Braxton v. Gaines

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Braxton v. Gaines, Hening and Munford Vol. IV 151 (1809),[1] discussed whether the slave of a child, deemed a purchaser for a valuable consideration, but living with its father, entitled the father’s creditors to mortgage the slave to satisfy the father’s debt.


Gaines, as an executor of Robert Page, along with another plaintiff representative, sued the widow and children of Carter Braxton over certain slaves and property believed to be mortgaged to the decedent. Miss Braxton, who was in possession of Thamar and her two children, contended that Thamar was her possession. Miss Braxton stated that her grandfather Richard Corbin had given her father, Carter Braxton, a sum of money to invest in her. Upon losing the money, Carter Braxton, in return, gave Miss Braxton the slave. The issue before the court was who was in possession of the slave and whether Thamar was gift given by her father or rather Miss Braxton was a bona fide purchaser.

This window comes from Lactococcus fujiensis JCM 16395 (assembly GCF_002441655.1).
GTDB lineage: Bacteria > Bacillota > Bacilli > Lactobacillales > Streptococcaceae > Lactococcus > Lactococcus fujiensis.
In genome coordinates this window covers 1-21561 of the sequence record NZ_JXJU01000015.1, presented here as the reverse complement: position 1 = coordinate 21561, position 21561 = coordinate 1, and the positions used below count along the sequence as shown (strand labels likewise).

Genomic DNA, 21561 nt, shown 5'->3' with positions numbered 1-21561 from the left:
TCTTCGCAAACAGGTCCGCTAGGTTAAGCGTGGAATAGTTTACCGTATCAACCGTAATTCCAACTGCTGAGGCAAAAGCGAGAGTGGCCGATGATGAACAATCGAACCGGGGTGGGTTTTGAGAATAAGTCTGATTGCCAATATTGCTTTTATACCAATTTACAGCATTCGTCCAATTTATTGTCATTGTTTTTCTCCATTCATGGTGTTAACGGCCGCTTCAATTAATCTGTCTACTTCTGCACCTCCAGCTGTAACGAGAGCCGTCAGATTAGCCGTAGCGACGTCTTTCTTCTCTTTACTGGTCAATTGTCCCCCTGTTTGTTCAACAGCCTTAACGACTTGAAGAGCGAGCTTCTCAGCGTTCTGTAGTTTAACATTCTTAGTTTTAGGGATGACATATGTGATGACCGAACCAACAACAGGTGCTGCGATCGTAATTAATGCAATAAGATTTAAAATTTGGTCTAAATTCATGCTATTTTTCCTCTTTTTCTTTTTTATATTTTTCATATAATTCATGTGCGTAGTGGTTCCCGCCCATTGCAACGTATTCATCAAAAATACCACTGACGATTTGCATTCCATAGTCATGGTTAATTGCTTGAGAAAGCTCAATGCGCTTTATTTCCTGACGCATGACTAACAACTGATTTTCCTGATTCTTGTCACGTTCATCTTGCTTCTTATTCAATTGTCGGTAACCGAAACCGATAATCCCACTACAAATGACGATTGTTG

The Court's Decision

The late Chancellor Wythe decided that Ms. Braxton had no title to the slaves, and that the slaves should be sold by a Commission. The Court reversed and found her to be a purchaser through consideration from her grandfather.

See also


  1. Daniel Call, Reports of Cases Argued and Determined in the Supreme Court of Appeal of Virginia: with Select Cases, relating Chiefly to Points of Practice, Decided by the Superior Court of Chancery for the Richmond District, (Richmond: I. Riley, 1811), 151.